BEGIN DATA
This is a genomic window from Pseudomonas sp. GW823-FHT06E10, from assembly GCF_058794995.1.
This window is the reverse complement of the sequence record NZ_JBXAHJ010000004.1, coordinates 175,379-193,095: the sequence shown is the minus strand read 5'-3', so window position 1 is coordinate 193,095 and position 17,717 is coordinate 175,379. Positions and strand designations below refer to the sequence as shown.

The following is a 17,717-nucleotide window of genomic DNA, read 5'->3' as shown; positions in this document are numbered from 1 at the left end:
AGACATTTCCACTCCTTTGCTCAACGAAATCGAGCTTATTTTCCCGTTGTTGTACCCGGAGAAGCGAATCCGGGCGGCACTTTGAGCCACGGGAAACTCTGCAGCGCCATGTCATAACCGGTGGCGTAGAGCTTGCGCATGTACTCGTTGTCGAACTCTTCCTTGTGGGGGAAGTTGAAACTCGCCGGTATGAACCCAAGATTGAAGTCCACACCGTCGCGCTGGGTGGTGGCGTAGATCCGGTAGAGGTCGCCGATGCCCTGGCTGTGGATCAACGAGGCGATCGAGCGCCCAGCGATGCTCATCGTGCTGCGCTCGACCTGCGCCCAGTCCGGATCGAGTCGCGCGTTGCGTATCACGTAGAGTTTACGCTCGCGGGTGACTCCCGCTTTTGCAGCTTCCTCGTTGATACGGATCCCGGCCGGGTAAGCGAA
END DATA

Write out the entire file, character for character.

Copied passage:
This is a genomic window from Pseudomonas sp. GW823-FHT06E10, from assembly GCF_058794995.1.
This window is the reverse complement of the sequence record NZ_JBXAHJ010000004.1, coordinates 175,379-193,095: the sequence shown is the minus strand read 5'-3', so window position 1 is coordinate 193,095 and position 17,717 is coordinate 175,379. Positions and strand designations below refer to the sequence as shown.

The following is a 17,717-nucleotide window of genomic DNA, read 5'->3' as shown; positions in this document are numbered from 1 at the left end:
AGACATTTCCACTCCTTTGCTCAACGAAATCGAGCTTATTTTCCCGTTGTTGTACCCGGAGAAGCGAATCCGGGCGGCACTTTGAGCCACGGGAAACTCTGCAGCGCCATGTCATAACCGGTGGCGTAGAGCTTGCGCATGTACTCGTTGTCGAACTCTTCCTTGTGGGGGAAGTTGAAACTCGCCGGTATGAACCCAAGATTGAAGTCCACACCGTCGCGCTGGGTGGTGGCGTAGATCCGGTAGAGGTCGCCGATGCCCTGGCTGTGGATCAACGAGGCGATCGAGCGCCCAGCGATGCTCATCGTGCTGCGCTCGACCTGCGCCCAGTCCGGATCGAGTCGCGCGTTGCGTATCACGTAGAGTTTACGCTCGCGGGTGACTCCCGCTTTTGCAGCTTCCTCGTTGATACGGATCCCGGCCGGGTAAGCGAA